How the Rise of the Pre-Owned Watch in China is Disrupting the Watch Industry

    Pre-owned watches have become a reasonable alternative and an inconspicuous choice compared to splashy new models for Chinese younger generation.
    Pre-owned watches have become a reasonable alternative and an inconspicuous choice compared to splashy new models for Chinese younger generation. Photo: Shutterstock
    Adina-Laura AchimAuthor
      Published   in Hard Luxury

    China has become one of the most competitive markets in the world, and the watchmaking industry, like many others, has had to re-adjust to new trends to keep pace with the demands of a radically shifting market there.

    According to Bloomberg, “ex-factory sales of Swiss watches rose 6.3 percent in value over 2017 to 20.8 billion.” The same report said that this is “the second consecutive year of export growth after downturns in 2015 (-3.3 percent) and 2016 (-9.9 percent).” Furthermore, estimates released by the Federation of the Swiss Watch Industry, in January 2019, shows that China is now the third biggest export market, seeing a growth of 11.7 percent.

    But despite these impressive numbers, the industry again showed signs of decline by the middle of 2018, and its China numbers dropped from 18.8 percent to 11.7 percent for the year. This decline was at least partially caused by a new government policy that increased import duties from 30 percent to 60 percent for luxury watches. Between that and China’s recent crackdown on buying agents (“daigou agents”) who make overseas purchases for their customers, many wealthy elites have started to make less showy acquisitions. Pre-owned watches have become a reasonable alternative and an inconspicuous choice compared to splashy new models. Meanwhile, according to Bain & Company, “Chinese consumers made 27 percent of their luxury purchases in China in 2018, up from 23 percent in 2015,” and the consultancy predicts that number will grow to 50 percent by 2025. Given these changes in the market, it isn’t surprising that watchmakers and retailers are looking for alternative sources of income, and vintage watches are proving to be an appealing solution.

    Thanks to this new direction in consumer buying behavior, the demand for pre-owned watches can no longer be seen as a temporary trend. And now, this change has taken an innovative turn as the pre-owned market becomes an even larger part of the industry, where even big names like Audemars Piguet are getting into the game by trying to attract customers back to their boutiques by selling pre-owned watches.

    The fact that pre-owned watches come with discounted price tags makes them more appealing for high- and low-end luxury consumers alike, and this allows top brands like Rolex, Omega, and Cartier to become available to more consumers than just a select minority of elites. This democratization of the market is delivering strong numbers for the pre-loved watch industry in Europe and North America, but it’s surprising that this success is also happening in China where class distinction is still a large part of customer buying decisions. But even in China, the definition of “value” is slowly changing, and luxury consumers are becoming more aware of pieces that will gain in value over time.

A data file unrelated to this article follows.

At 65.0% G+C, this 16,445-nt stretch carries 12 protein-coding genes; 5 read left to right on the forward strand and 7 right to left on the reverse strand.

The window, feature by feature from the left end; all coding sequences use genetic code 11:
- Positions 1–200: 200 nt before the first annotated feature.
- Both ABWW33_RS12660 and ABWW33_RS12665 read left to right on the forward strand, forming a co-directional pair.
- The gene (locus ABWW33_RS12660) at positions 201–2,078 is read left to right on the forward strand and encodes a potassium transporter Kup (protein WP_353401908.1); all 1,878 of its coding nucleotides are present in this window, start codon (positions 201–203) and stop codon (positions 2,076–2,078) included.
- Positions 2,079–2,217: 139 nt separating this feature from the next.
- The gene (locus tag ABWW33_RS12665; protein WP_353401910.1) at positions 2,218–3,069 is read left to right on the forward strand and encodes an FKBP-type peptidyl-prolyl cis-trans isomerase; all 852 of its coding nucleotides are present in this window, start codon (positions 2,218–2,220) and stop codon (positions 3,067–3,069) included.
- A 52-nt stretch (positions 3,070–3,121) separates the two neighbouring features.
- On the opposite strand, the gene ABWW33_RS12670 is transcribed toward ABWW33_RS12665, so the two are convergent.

And because of social media and new technologies, consumers are much more knowledgeable than they were in the past. They also have a lot more choice than before, thanks to high e-commerce availability, and they no longer have to worry about fakes due to a group of trusted resale websites that guarantee their merchandise (Tourneau, Watchfinder, and Chronoexpert). Additionally, some dealers even offer buy-back guarantees, proving to customers that the resale value of vintage watches will remain strong. Esquire estimates that the best investment watches remain the classics, including Rolex, Vacheron Constantin, Jaeger-LeCoultre, Longines, and Patek Philippe, but there are also younger brands like Farer that have quickly become darlings of watch connoisseurs. And surprisingly, Chinese consumers have even embraced these younger brands with ease, proving that those consumers have a strong grasp of the market.

    Millennials will soon represent 40 percent of the global personal luxury goods market, and Chinese millennials, in particular, are a promising demographic for the luxury watch industry in the future. They are known as an informed customer base that understands value, and their income levels will only continue to rise. So, with the continued prosperity of the younger Chinese generations, online sales, and growing interest in sales at auction houses, the pre-owned watch market looks increasingly positive and ready to expand.

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